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UK Multicenter Prospective Evaluation of the Leibovich Score in Localized Renal Cell Carcinoma: Performance has Altered Over Time

Vasudev, Naveen S.; Hutchinson, Michelle; Trainor, Sebastian; Ferguson, Roisean; Bhattarai, Selina; Adeyoju, Adebanji; Cartledge, Jon; Kimuli, Michael; Datta, Shibendra; Hanbury, Damian; Hrouda, David; Oades, Grenville; Patel, Poulam; Soomro, Naeem; Stewart, Grant D.; Sullivan, Mark; Webster, Jeff; Messenger, Michael; Selby, Peter J.; Banks, Rosamonde E.

UK Multicenter Prospective Evaluation of the Leibovich Score in Localized Renal Cell Carcinoma: Performance has Altered Over Time Thumbnail


Authors

Naveen S. Vasudev

Michelle Hutchinson

Sebastian Trainor

Roisean Ferguson

Selina Bhattarai

Adebanji Adeyoju

Jon Cartledge

Michael Kimuli

Shibendra Datta

Damian Hanbury

David Hrouda

Grenville Oades

POULAM PATEL POULAM.PATEL@NOTTINGHAM.AC.UK
Professor of Clinical Oncology

Naeem Soomro

Grant D. Stewart

Mark Sullivan

Jeff Webster

Michael Messenger

Peter J. Selby

Rosamonde E. Banks



Abstract

© 2019 The Authors Objective: To examine changes in outcome by the Leibovich score using contemporary and historic cohorts of patients presenting with renal cell carcinoma (RCC) Patients and Methods: Prospective observational multicenter cohort study, recruiting patients with suspected newly diagnosed RCC. A historical cohort of patients was examined for comparison. Metastasis-free survival (MFS) formed the primary outcome measure. Model discrimination and calibration were evaluated using Cox proportional hazard regression and the Kaplan-Meier method. Overall performance of the Leibovich model was assessed by estimating explained variation. Results: Seven hundred and six patients were recruited between 2011 and 2014 and RCC confirmed in 608 (86%) patients. Application of the Leibovich score to patients with localized clear cell RCC in this contemporary cohort demonstrated good model discrimination (c-index = 0.77) but suboptimal calibration, with improved MFS for intermediate- and high-risk patients (5-year MFS 85% and 50%, respectively) compared to the original Leibovich cohort (74% and 31%) and a historic (1998-2006) UK cohort (76% and 37%). The proportion of variation in outcome explained by the model is low and has declined over time (28% historic vs 22% contemporary UK cohort). Conclusion: Prognostic models are widely employed in patients with localized RCC to guide surveillance intensity and clinical trial selection. However, the majority of the variation in outcome remains unexplained by the Leibovich model and, over time, MFS rates among intermediate- and high-risk classified patients have altered. These findings are likely to have implications for all such models used in this setting.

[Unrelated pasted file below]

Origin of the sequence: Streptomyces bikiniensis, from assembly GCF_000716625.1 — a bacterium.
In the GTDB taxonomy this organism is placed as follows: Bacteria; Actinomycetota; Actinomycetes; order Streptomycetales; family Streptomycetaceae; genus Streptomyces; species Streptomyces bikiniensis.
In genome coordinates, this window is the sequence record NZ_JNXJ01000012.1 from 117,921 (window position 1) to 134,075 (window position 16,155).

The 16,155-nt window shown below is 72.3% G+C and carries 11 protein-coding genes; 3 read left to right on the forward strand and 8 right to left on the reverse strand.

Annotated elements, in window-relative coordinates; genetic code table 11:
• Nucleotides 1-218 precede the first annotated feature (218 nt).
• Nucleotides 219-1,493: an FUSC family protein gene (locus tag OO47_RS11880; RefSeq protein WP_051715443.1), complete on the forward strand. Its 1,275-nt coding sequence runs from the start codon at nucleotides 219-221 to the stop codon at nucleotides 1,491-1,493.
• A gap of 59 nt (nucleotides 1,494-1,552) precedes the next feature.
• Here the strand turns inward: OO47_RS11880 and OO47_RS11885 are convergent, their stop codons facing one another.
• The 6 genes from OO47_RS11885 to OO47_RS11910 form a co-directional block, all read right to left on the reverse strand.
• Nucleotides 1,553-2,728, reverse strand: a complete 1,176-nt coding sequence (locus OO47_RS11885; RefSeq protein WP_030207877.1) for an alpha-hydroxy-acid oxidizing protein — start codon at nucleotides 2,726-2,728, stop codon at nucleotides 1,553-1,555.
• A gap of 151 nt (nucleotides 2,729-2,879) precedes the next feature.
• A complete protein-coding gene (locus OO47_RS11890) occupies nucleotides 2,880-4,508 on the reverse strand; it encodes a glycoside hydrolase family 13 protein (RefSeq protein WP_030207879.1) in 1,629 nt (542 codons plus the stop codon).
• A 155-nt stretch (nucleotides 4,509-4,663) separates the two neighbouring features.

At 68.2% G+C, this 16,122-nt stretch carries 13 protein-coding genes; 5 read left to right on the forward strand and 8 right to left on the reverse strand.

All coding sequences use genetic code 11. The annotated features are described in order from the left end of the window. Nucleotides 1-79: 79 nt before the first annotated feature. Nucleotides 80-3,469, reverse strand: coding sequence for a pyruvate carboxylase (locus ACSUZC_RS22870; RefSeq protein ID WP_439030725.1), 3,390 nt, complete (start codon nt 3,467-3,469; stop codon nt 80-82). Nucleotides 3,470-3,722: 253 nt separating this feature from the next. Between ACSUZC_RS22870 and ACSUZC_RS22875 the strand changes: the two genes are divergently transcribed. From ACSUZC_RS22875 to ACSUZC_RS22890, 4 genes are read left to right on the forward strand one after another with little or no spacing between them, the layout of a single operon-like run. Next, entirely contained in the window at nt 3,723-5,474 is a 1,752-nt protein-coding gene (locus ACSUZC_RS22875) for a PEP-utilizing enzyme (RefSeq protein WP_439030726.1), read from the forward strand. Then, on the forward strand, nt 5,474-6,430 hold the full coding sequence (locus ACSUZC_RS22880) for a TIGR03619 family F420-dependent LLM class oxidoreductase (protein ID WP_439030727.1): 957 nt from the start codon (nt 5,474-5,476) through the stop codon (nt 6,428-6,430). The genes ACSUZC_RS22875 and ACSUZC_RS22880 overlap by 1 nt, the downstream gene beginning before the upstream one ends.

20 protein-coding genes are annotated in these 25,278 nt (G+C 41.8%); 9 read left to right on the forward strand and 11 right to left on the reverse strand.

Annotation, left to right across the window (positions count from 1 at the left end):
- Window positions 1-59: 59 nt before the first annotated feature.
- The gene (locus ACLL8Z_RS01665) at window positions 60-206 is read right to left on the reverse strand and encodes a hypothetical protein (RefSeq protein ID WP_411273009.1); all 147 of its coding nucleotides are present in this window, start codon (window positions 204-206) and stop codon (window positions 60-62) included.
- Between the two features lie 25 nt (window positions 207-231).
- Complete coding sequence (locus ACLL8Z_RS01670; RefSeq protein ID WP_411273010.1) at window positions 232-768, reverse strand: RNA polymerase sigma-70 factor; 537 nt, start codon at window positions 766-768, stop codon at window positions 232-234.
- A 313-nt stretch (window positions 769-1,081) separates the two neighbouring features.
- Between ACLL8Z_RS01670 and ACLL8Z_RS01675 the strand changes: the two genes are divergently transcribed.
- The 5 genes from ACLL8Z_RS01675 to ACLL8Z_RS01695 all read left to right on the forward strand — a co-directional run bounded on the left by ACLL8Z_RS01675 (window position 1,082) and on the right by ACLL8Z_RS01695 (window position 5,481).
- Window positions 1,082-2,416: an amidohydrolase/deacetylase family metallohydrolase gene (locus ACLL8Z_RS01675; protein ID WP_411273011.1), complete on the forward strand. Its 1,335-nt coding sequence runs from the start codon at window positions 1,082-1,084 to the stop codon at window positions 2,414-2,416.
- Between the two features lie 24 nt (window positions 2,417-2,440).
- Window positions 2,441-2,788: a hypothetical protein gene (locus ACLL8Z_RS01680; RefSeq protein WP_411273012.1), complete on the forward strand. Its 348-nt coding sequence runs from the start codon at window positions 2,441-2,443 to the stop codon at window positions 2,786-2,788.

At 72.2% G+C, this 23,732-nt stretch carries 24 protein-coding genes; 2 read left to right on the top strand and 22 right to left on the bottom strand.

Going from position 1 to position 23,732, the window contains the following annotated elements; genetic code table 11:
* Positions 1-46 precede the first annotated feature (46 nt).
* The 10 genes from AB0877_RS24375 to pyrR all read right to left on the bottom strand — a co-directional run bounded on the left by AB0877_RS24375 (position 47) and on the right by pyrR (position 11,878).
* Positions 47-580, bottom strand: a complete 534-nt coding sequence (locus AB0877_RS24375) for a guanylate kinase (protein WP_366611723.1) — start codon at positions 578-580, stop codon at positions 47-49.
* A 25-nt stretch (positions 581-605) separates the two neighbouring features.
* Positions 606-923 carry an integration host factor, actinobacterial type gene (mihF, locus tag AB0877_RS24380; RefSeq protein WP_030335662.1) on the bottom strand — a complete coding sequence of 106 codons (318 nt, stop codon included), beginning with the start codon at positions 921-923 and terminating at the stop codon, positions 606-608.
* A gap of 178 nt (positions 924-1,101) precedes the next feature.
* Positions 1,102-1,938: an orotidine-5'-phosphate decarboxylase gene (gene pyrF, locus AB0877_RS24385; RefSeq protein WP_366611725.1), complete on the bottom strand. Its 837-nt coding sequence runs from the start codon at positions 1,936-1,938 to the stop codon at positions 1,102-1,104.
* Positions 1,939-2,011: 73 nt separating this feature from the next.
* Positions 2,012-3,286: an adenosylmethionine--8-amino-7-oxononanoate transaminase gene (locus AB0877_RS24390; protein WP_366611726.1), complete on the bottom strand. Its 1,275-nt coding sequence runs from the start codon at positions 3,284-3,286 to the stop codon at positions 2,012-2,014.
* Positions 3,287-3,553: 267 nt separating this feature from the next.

Journal Article Type Article
Acceptance Date Sep 13, 2019
Online Publication Date Nov 6, 2019
Publication Date 2019-11
Deposit Date Dec 12, 2019
Publicly Available Date Dec 12, 2019
Journal Urology
Print ISSN 0090-4295
Publisher Elsevier
Peer Reviewed Peer Reviewed
DOI https://doi.org/10.1016/j.urology.2019.09.044
Keywords Urology
Public URL https://nottingham-repository.worktribe.com/output/3540930
Publisher URL https://www.sciencedirect.com/science/article/pii/S0090429519309483

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